Updated: Sep 26, 2020
Cycle two starts calmly. Room one of Ward A12 not only comes with five bars of 4G but a view which incorporates a vast green serenity of grass and trees complete with two fascinating sculpted wind turbines.
It’s odd. When things aren’t going well, and the world slows down. The fear of mortality hangs over your head. You start to appreciate the true beauty that is all around us.
This is the business cycle. A PET scan upon completion will determine if the IVE regime has induced remission or if there is a change of plan required. A change of plan would not be unusual; however, I’d instead not go there.
However, again like clockwork, after four hours, the tranquillity was shattered with the labour intensive upbringing of the contents of my stomach. With an again pretty uneventful week following leading to my eventual discharge on the Saturday morning. The most notable excitement from the proceedings was not a prisoner this time, but my front-row seat at 1 am to listen to some poor sod getting a catheter. The following week I continued to get stronger and got myself back to work.
The following Saturday night brought an ever-rising temperature and heart rate. Eventually biting the bullet and being admitted at 3 am on the Sunday morning. The initial observations they took showed a heart rate of 246. I thought I was about to crock it there and then. Christ, it doesn’t even make it that high on the infamous FIFA fitness test! Thankfully, my body settled down and played ball for a change - resulting in me being discharged on Sunday, in the nick of time to enjoy a socially distanced Nando’s with Bert.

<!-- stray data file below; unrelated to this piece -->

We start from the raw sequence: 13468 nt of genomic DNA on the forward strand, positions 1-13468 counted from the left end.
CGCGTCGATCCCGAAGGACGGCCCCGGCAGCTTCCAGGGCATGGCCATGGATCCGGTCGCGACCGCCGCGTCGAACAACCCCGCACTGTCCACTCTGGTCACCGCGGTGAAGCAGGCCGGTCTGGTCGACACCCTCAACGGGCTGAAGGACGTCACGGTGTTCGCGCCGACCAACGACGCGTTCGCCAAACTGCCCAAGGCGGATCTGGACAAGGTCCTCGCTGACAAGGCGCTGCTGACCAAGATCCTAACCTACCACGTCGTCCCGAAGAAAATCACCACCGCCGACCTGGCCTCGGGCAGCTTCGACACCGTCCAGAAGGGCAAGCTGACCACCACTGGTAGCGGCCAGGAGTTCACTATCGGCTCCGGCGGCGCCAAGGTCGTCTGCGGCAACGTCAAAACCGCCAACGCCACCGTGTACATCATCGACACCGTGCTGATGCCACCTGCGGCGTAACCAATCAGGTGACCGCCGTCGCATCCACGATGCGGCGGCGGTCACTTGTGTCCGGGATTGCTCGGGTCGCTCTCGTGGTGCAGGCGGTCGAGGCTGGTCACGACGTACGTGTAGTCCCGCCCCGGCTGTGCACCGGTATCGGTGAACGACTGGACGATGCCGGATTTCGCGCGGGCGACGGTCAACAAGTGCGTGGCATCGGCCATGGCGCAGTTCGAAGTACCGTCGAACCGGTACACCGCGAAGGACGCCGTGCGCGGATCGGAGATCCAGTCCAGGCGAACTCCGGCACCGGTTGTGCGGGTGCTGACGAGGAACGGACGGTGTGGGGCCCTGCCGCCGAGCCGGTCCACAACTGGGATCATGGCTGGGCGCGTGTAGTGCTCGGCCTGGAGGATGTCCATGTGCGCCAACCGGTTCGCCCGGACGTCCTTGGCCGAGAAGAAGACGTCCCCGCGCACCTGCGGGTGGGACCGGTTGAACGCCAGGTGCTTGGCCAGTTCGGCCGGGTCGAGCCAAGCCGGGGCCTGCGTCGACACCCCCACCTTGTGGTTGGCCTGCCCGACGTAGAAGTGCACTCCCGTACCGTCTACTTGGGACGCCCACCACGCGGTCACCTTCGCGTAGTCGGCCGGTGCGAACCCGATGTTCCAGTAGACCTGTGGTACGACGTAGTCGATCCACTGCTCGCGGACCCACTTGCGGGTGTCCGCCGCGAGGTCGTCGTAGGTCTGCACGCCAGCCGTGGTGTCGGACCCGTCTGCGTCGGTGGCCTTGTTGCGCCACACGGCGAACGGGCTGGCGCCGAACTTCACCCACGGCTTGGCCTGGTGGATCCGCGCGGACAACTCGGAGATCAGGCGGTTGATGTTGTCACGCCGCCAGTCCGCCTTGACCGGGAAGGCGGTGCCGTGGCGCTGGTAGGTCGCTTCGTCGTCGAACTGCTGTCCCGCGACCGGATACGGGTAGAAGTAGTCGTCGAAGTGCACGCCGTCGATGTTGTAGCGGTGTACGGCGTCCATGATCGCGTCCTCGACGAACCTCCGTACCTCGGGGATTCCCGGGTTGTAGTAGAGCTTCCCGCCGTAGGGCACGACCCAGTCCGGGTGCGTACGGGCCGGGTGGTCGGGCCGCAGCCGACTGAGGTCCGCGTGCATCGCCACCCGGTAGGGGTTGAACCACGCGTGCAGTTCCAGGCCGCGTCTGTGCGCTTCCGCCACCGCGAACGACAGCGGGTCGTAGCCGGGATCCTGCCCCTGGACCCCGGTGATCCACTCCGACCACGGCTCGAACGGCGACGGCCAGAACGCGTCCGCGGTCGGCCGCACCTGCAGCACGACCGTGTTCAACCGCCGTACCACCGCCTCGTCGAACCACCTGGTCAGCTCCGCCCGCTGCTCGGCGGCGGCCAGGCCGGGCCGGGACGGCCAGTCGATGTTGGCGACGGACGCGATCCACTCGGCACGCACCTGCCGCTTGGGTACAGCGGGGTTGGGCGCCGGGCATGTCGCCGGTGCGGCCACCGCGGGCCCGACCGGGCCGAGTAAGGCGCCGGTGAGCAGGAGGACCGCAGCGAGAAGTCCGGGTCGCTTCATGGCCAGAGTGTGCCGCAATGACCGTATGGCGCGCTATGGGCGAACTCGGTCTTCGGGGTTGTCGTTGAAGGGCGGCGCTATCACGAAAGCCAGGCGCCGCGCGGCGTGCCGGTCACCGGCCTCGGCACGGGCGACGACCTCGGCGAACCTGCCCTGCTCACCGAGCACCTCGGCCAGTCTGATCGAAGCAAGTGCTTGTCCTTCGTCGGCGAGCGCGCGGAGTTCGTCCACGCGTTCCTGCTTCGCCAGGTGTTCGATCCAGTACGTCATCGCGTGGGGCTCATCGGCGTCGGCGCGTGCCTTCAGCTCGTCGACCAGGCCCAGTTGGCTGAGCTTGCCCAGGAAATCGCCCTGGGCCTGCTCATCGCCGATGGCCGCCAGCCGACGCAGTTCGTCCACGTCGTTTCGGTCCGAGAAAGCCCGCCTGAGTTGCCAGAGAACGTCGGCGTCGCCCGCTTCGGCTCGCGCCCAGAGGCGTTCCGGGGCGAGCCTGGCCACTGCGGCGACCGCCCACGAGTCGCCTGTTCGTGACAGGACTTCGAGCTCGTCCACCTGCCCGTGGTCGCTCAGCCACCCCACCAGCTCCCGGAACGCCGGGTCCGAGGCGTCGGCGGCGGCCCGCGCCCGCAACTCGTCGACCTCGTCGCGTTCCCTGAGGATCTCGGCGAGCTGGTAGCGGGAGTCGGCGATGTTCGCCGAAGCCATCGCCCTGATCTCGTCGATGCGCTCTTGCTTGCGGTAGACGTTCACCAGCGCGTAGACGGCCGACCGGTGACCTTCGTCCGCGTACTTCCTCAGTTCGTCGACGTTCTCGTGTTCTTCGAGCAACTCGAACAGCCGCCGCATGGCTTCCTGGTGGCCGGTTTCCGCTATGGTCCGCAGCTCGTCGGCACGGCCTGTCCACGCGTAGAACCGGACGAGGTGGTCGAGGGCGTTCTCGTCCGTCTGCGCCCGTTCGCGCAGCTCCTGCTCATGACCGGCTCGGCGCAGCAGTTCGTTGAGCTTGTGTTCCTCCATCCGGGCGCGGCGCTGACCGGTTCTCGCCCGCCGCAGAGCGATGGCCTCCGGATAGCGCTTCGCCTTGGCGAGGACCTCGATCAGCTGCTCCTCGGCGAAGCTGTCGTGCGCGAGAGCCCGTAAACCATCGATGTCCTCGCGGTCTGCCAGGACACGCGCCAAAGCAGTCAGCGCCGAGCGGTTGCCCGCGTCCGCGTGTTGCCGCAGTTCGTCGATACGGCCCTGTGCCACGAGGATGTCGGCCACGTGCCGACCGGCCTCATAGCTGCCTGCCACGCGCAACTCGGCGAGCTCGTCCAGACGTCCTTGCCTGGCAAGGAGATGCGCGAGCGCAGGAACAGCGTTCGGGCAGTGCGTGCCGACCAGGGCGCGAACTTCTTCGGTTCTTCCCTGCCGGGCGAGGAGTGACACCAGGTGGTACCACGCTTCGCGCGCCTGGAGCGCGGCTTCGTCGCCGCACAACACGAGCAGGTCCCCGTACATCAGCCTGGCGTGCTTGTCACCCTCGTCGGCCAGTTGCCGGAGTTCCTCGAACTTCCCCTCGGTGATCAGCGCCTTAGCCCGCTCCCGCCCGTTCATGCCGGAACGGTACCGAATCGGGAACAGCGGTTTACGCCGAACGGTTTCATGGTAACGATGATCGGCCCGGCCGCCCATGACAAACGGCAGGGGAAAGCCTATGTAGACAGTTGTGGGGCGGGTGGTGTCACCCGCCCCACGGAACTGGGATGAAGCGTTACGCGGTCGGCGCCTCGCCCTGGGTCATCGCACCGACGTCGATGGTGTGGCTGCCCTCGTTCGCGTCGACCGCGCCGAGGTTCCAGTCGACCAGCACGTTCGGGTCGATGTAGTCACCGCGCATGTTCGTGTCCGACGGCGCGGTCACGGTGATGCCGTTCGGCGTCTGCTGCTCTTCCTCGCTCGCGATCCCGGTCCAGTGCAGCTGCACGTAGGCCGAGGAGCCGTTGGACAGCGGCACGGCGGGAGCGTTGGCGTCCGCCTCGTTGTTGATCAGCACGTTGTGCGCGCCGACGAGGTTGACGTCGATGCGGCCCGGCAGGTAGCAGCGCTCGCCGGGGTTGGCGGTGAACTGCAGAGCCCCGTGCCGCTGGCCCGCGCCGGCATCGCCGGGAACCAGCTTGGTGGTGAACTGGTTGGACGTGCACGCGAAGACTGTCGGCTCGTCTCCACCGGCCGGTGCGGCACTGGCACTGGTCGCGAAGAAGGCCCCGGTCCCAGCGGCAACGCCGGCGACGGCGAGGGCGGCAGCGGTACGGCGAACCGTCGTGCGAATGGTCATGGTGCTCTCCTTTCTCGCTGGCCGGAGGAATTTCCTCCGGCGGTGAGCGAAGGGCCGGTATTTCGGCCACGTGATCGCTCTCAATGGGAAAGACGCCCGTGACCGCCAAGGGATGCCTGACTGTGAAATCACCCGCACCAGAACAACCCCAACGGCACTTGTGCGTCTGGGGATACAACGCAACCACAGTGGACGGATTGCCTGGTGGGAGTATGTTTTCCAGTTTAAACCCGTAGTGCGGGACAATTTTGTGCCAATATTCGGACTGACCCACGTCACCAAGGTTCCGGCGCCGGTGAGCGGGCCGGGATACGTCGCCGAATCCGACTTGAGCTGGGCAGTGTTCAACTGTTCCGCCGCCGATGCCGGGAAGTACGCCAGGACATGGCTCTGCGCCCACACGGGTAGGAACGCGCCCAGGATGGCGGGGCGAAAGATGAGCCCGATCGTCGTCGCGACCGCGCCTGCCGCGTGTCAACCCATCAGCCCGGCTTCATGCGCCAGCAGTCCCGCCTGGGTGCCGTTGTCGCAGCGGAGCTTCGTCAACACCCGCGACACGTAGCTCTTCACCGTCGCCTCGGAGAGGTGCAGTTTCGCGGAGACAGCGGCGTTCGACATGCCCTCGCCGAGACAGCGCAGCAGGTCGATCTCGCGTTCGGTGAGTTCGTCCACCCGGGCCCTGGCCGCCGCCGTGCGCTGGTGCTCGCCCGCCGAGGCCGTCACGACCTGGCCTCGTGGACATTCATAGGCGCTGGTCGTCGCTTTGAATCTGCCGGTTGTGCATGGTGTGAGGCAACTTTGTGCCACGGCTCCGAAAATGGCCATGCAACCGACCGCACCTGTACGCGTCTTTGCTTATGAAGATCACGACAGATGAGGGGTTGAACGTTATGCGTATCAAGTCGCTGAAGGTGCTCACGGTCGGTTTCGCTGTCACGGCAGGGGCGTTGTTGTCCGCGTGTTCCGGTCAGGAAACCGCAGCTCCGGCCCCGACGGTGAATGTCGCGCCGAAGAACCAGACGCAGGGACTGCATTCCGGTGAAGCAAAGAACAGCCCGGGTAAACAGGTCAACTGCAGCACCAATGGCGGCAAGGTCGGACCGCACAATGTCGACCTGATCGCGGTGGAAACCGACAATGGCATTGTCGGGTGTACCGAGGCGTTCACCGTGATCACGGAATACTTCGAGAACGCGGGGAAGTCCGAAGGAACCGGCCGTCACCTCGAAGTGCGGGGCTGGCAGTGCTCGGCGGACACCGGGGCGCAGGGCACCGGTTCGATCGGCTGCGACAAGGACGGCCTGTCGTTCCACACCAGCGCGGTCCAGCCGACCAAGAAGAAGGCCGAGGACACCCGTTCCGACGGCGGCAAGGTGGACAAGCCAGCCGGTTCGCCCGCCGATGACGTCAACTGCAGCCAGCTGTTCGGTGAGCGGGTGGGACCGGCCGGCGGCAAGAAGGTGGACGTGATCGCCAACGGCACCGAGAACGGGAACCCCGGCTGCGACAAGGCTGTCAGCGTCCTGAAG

A week last Monday, I had a CT scan at the Queen Elizabeth in Glasgow, followed by the all-important PET scan on the Thursday. Now, I still have a lump my neck. It measures 2.1x1.3cm. A marked decrease in the whopping 7cm+ it was before the initiation of chemotherapy. Hodgkin’s can leave vast amounts of scar tissue so the hope remained that it would be just that, but the usual voice on the end of the phone shattered that hope today.
The small mass that is there still “lights up” showing active disease; therefore, the IVE has not provided the remission required to afford me the ability to go to transplant just yet. Quite frustrating and highlights just how stubborn disease is.
My PET scan showing the lymph node causing all the issues. Also shows harmless uptake in my bones from white blood cell boosters.
Due to its stubbornness, I have decided that the best route for me is the route of the ANIMATE clinical study that I talked about earlier. The drug that is used - nivolumab, falls into the category of immunotherapy rather than chemotherapy. Hopefully, both returning my quality of life over the next two months and providing a remission and subsequently a pathway to transplant. I understand this is complicated so as usual, I will create another post that explains more about nivolumab, clinical trials and the benefits of transplant.
Things are going to start to move quite quickly again over the next few weeks with the beginning of the trial, all the relevant tests and the harvesting of my stem cells for transplant, so I will keep you all posted.
Anyway as always I will keep the faith, the coup d’état is coming.